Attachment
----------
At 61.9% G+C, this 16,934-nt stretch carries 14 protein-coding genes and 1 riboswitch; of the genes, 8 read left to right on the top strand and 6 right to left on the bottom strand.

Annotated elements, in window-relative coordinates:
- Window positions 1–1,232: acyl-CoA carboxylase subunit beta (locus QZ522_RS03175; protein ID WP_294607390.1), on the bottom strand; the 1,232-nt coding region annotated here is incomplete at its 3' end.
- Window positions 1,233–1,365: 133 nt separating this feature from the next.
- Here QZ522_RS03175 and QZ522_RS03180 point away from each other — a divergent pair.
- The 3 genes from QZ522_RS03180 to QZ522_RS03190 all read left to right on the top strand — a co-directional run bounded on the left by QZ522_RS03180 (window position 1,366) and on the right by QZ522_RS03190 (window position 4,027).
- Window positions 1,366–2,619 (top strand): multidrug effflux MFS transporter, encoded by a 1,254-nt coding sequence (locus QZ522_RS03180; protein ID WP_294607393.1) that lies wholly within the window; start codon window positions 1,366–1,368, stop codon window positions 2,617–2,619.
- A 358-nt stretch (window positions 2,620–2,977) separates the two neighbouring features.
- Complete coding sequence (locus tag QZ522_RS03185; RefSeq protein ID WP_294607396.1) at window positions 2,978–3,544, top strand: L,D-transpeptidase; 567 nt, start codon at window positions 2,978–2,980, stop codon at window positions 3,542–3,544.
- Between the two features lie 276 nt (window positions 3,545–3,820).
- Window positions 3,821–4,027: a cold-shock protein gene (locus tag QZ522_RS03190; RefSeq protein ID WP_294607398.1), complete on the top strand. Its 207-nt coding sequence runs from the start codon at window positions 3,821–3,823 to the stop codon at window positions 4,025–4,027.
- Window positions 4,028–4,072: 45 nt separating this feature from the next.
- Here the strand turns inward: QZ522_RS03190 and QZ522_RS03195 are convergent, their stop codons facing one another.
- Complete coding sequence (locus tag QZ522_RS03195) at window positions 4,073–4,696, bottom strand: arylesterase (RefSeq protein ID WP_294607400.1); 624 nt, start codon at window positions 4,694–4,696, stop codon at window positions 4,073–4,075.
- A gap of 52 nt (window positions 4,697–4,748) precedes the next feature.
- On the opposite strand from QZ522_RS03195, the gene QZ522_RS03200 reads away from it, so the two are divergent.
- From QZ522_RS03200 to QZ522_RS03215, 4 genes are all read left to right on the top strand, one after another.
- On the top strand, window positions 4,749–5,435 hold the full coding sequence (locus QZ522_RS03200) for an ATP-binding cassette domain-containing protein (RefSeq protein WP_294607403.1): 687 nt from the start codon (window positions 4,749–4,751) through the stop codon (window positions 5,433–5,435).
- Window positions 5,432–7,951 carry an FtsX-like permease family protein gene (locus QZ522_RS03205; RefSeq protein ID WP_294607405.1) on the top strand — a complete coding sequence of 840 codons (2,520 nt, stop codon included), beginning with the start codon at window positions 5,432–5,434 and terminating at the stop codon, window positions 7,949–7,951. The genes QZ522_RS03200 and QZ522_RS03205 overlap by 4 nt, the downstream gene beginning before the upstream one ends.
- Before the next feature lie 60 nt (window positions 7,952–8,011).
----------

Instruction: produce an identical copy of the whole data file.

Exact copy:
At 61.9% G+C, this 16,934-nt stretch carries 14 protein-coding genes and 1 riboswitch; of the genes, 8 read left to right on the top strand and 6 right to left on the bottom strand.

Annotated elements, in window-relative coordinates:
- Window positions 1–1,232: acyl-CoA carboxylase subunit beta (locus QZ522_RS03175; protein ID WP_294607390.1), on the bottom strand; the 1,232-nt coding region annotated here is incomplete at its 3' end.
- Window positions 1,233–1,365: 133 nt separating this feature from the next.
- Here QZ522_RS03175 and QZ522_RS03180 point away from each other — a divergent pair.
- The 3 genes from QZ522_RS03180 to QZ522_RS03190 all read left to right on the top strand — a co-directional run bounded on the left by QZ522_RS03180 (window position 1,366) and on the right by QZ522_RS03190 (window position 4,027).
- Window positions 1,366–2,619 (top strand): multidrug effflux MFS transporter, encoded by a 1,254-nt coding sequence (locus QZ522_RS03180; protein ID WP_294607393.1) that lies wholly within the window; start codon window positions 1,366–1,368, stop codon window positions 2,617–2,619.
- A 358-nt stretch (window positions 2,620–2,977) separates the two neighbouring features.
- Complete coding sequence (locus tag QZ522_RS03185; RefSeq protein ID WP_294607396.1) at window positions 2,978–3,544, top strand: L,D-transpeptidase; 567 nt, start codon at window positions 2,978–2,980, stop codon at window positions 3,542–3,544.
- Between the two features lie 276 nt (window positions 3,545–3,820).
- Window positions 3,821–4,027: a cold-shock protein gene (locus tag QZ522_RS03190; RefSeq protein ID WP_294607398.1), complete on the top strand. Its 207-nt coding sequence runs from the start codon at window positions 3,821–3,823 to the stop codon at window positions 4,025–4,027.
- Window positions 4,028–4,072: 45 nt separating this feature from the next.
- Here the strand turns inward: QZ522_RS03190 and QZ522_RS03195 are convergent, their stop codons facing one another.
- Complete coding sequence (locus tag QZ522_RS03195) at window positions 4,073–4,696, bottom strand: arylesterase (RefSeq protein ID WP_294607400.1); 624 nt, start codon at window positions 4,694–4,696, stop codon at window positions 4,073–4,075.
- A gap of 52 nt (window positions 4,697–4,748) precedes the next feature.
- On the opposite strand from QZ522_RS03195, the gene QZ522_RS03200 reads away from it, so the two are divergent.
- From QZ522_RS03200 to QZ522_RS03215, 4 genes are all read left to right on the top strand, one after another.
- On the top strand, window positions 4,749–5,435 hold the full coding sequence (locus QZ522_RS03200) for an ATP-binding cassette domain-containing protein (RefSeq protein WP_294607403.1): 687 nt from the start codon (window positions 4,749–4,751) through the stop codon (window positions 5,433–5,435).
- Window positions 5,432–7,951 carry an FtsX-like permease family protein gene (locus QZ522_RS03205; RefSeq protein ID WP_294607405.1) on the top strand — a complete coding sequence of 840 codons (2,520 nt, stop codon included), beginning with the start codon at window positions 5,432–5,434 and terminating at the stop codon, window positions 7,949–7,951. The genes QZ522_RS03200 and QZ522_RS03205 overlap by 4 nt, the downstream gene beginning before the upstream one ends.
- Before the next feature lie 60 nt (window positions 7,952–8,011).